When 37-year-old Prasad was diagnosed with appendicitis and underwent an emergency appendectomy, his family and work colleagues were concerned only when he would be able to return to work. A few months later, his 6-year-old son was also diagnosed with appendicitis. Everyone was surprised then. “Appendicitis in children? Never heard of such a thing. Must be a wrong diagnosis. You should get a second opinion,” they said.
What is appendicitis?
The appendix is a worm-like structure attached to the first part of the large intestine called the cecum and found in the lower right portion of the abdomen. Initially thought to be a useless structure, it is now known to help the immune system. Appendicitis occurs when mucus, stool, or a combination of the two blocks the opening of the appendix to the cecum. Bacteria multiply in the confined space and infect the lining of the appendix. If the inflammation and blockage is so severe, the tissue in the appendix can die and even rupture or rupture, leading to a medical emergency.
Why does a child get appendicitis?
Studies have reported that the incidence of appendicitis varies by diet, hygiene, socioeconomic status, ethnicity, seasonal changes, family history, age and gender. Inadequate dietary fiber intake and the resulting constipation are believed to be the cause of childhood appendicitis in 70% of cases.
Has the incidence of appendicitis in children increased in recent years?
Clearly good advances for society, such as better hygiene and better socioeconomic status, are paradoxically associated with increased incidence of appendicitis. It’s in this league. A study published in Canada in 2017 showed a rapid increase in the incidence of appendicitis in developing countries. More worrying data came out of a university hospital. In the same year, researchers concluded that in Leicester, England, there was a significant increase in the incidence of appendicitis in children under the age of 14.
How do you diagnose appendicitis in children?
A common complaint or symptom of appendicitis is the sudden onset of abdominal pain in the lower right quadrant, often accompanied by vomiting and fever. Surgeons elicit several clinical signs to diagnose appendicitis. The most common is “MC Barney point rebound soreness”. However, these symptoms and signs described are not always present in children, making diagnosis more difficult and delayed. purulent pus is formed.
Often other conditions in children mimic appendicitis such as pneumonia, severe intestinal infections or, rarely, ovarian conditions in girls. is. A good medical history and a detailed examination of the child almost always confirm the diagnosis, but confirmation by imaging in the form of an ultrasound scan or rarely a CT scan may be necessary.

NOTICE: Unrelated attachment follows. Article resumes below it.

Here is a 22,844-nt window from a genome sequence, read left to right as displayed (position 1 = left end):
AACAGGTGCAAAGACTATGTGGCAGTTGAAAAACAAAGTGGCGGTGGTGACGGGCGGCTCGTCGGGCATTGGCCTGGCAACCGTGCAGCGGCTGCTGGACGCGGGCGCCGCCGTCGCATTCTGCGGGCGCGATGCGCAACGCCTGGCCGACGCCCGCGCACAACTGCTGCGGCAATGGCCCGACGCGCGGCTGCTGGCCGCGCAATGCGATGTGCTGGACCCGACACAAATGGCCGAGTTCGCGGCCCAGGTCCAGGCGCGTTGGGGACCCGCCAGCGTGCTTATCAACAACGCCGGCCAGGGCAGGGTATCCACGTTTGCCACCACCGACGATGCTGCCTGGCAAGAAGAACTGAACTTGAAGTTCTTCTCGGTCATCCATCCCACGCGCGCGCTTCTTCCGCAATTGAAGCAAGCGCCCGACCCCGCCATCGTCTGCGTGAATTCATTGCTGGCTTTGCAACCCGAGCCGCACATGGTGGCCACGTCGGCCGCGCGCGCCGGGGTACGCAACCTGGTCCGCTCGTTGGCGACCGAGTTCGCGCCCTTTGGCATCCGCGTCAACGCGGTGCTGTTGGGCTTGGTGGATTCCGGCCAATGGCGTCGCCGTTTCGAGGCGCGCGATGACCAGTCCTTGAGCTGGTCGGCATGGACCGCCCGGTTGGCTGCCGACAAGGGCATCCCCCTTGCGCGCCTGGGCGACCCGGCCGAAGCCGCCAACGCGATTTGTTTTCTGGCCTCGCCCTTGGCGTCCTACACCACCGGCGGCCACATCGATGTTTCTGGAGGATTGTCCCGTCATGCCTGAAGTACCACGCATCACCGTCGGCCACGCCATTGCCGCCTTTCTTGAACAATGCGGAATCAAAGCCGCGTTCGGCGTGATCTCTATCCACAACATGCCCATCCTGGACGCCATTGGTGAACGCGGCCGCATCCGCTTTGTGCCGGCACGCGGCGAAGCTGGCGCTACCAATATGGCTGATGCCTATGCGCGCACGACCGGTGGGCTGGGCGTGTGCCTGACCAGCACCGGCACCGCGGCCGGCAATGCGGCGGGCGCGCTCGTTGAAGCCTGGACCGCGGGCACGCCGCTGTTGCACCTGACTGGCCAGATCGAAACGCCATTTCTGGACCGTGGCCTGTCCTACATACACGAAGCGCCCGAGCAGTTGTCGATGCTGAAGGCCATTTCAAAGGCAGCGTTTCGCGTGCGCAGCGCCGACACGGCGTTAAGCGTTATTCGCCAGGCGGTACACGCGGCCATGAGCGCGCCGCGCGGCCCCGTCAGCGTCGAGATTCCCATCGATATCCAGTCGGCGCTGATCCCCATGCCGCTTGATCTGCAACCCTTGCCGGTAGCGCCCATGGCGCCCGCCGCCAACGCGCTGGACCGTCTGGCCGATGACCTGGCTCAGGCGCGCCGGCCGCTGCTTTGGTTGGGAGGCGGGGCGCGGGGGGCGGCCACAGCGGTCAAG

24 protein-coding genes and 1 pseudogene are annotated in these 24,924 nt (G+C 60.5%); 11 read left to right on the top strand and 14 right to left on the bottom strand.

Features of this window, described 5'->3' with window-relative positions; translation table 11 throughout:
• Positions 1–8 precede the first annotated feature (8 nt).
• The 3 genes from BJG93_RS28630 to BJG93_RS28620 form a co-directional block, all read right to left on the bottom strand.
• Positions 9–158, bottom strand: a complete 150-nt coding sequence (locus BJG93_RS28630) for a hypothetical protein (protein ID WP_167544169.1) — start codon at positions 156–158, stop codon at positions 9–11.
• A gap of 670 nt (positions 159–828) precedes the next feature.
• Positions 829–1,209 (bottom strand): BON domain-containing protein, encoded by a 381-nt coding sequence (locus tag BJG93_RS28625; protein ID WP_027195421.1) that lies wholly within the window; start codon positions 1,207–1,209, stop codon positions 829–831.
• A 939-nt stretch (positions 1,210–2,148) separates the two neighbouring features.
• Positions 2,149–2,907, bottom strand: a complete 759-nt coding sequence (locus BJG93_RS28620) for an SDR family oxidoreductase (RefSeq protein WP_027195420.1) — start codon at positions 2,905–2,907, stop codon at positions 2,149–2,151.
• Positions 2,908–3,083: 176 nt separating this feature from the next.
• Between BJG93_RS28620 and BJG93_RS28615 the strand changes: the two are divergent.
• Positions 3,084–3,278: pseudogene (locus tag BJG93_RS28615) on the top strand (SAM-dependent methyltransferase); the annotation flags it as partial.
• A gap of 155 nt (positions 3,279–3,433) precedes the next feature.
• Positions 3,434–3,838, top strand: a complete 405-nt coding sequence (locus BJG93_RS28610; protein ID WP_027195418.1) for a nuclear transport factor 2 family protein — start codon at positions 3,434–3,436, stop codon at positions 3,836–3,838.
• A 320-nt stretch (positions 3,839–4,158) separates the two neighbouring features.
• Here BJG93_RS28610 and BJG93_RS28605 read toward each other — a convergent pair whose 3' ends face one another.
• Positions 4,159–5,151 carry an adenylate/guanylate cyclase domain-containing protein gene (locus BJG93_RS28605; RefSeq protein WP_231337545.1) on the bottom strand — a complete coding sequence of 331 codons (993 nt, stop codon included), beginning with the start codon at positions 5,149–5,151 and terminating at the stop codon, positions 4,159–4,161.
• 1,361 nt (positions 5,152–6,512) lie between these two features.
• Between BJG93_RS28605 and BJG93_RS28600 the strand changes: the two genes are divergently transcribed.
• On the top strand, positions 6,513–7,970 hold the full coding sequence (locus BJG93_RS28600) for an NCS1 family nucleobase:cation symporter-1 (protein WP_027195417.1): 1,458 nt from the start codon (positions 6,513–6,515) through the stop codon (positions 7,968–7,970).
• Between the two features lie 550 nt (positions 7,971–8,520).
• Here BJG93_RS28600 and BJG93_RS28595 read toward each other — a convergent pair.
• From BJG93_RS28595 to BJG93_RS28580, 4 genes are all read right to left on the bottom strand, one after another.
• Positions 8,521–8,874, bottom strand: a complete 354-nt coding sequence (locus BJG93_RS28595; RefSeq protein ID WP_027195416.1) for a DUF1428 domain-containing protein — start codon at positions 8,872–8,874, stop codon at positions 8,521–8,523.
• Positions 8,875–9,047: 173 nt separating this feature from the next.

Facts About Childhood Appendicitis
Pediatric appendicitis is on the rise and is seen in younger and younger children.
Rarely, newborns have also been reported to get appendicitis.
A general trend towards a diet low in fiber may be responsible for the increased incidence of appendicitis in children.
Symptoms of appendicitis may not be as classic as those seen in adults, which may delay diagnosis.
Childhood appendicitis more commonly progresses rapidly to advanced stages such as rupture.
Appendicitis can be treated with laparoscopy, as in adults at any stage.
How do pediatric surgeons treat appendicitis in children?
Once the diagnosis of appendicitis is confirmed, emergency surgery to remove the appendix is done. Traditional open surgery has been supplanted by laparoscopic or keyhole surgery, which gives good results in experienced hands, even in small children and in advanced stages of the disease. However, for sudden complications such as a ruptured appendix, a small percentage of children with very early or uncomplicated appendicitis can be treated with antibiotics under close surveillance by a surgeon. Even if you improve without it, there is always the possibility that the appendicitis will recur sometime in the future.
Dr. Harish Jayaram, MBBS, MS (Gen Surg), M.Ch, Pediatric Surgery (PGIMER, Chandigarh), Consultant Pediatric Surgeon and Pediatric Urologist
Dr. Harish Jayaram , Pediatric Surgeon , Pediatric Urologist
Are there possible problems after successful surgery?
Illness-related or treatment-related long-term problems may occur. If the appendix is found to have ruptured with a large amount of pus in the abdomen, there is a small chance that the intestinal loops will become lodged in these areas, causing an obstruction that requires repeat surgery. When performed, surgery-related complications such as wound infection, wound herniation, and intestinal obstruction are minimized.
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